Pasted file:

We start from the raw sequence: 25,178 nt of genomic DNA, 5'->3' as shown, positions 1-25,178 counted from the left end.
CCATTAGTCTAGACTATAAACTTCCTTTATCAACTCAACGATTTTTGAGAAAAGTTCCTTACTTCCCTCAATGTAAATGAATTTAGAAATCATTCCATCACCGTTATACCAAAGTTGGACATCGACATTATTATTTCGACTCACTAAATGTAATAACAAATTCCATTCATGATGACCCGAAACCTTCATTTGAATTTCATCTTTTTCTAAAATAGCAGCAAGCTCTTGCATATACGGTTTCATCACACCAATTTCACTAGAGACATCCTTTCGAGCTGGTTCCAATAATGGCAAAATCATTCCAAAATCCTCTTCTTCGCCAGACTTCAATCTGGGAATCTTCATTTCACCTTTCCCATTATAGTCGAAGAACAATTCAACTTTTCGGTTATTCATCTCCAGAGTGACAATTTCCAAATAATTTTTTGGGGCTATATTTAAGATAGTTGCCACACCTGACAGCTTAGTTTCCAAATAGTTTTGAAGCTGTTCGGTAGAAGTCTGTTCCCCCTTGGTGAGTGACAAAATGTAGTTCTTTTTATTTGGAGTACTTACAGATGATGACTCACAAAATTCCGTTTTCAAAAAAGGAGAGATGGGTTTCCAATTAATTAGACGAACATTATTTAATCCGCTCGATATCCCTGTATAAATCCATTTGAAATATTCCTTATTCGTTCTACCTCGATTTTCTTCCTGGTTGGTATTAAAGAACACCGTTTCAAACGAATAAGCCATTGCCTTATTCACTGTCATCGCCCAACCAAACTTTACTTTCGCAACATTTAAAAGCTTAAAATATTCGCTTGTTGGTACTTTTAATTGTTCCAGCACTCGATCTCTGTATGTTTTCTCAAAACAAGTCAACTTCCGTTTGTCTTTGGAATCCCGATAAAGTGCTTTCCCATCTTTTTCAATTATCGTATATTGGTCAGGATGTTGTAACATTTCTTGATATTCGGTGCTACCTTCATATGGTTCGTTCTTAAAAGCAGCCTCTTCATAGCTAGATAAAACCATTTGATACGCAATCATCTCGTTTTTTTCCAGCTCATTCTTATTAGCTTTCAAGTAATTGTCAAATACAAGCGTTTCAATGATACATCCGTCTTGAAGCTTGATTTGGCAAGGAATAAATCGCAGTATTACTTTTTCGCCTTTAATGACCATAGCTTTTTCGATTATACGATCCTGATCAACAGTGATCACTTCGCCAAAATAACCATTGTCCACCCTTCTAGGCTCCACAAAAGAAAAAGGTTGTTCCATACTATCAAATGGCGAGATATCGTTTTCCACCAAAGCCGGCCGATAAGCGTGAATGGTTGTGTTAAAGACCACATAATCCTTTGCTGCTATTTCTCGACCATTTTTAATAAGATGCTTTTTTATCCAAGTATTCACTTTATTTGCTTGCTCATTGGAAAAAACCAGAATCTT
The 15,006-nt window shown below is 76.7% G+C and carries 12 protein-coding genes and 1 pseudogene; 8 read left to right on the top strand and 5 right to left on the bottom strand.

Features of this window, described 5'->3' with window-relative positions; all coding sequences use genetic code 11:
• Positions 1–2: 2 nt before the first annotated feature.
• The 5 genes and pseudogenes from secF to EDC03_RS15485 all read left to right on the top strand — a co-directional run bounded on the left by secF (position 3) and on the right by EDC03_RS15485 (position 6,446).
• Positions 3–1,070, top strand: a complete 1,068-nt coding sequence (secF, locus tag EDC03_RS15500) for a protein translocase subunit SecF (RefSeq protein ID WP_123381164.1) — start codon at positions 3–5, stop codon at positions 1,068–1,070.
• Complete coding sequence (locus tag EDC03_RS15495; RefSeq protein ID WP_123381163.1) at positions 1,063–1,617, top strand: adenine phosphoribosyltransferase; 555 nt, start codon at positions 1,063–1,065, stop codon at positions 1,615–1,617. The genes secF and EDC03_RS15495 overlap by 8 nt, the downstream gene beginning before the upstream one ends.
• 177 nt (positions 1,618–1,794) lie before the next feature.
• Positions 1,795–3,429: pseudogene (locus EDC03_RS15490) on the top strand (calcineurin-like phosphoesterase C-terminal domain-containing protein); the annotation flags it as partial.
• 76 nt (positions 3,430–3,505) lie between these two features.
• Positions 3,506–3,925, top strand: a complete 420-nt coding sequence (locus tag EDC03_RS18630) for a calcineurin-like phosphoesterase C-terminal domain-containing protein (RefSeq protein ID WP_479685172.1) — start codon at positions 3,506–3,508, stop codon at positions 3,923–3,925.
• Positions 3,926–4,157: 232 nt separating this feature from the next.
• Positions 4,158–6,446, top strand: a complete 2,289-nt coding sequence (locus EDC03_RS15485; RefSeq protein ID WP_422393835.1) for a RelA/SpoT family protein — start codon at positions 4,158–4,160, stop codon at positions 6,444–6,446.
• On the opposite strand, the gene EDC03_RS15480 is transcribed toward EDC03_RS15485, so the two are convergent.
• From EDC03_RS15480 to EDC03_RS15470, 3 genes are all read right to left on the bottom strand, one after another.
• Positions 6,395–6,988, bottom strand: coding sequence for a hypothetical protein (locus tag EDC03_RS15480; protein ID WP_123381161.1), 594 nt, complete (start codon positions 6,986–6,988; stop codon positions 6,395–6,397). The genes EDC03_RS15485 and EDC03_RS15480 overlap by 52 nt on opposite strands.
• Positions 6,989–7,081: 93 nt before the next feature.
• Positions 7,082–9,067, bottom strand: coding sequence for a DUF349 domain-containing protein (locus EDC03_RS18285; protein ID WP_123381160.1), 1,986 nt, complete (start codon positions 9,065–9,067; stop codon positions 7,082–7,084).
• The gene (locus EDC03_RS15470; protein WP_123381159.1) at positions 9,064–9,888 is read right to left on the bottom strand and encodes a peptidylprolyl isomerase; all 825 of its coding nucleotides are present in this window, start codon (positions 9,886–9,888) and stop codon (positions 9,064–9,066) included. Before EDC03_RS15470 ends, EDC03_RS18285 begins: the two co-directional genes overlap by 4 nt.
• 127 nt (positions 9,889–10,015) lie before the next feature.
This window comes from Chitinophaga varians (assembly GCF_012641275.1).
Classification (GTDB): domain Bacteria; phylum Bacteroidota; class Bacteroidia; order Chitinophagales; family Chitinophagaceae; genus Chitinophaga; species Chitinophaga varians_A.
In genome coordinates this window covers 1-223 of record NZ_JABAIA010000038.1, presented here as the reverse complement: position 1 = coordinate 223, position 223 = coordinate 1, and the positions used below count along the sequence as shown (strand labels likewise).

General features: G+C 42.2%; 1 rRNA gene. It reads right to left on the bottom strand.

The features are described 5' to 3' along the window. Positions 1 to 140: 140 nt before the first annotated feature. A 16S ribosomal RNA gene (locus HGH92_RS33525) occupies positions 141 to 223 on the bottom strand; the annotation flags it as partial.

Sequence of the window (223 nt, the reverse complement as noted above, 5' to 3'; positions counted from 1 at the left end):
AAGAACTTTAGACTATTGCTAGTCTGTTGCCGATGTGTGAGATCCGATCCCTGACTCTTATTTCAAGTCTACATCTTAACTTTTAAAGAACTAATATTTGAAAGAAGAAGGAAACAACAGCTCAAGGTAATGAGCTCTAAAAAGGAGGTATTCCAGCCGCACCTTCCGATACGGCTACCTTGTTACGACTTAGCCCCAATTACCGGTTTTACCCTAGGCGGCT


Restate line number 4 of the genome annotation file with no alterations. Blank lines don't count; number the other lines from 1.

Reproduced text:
Features of this window, described 5'->3' with window-relative positions; all coding sequences use genetic code 11: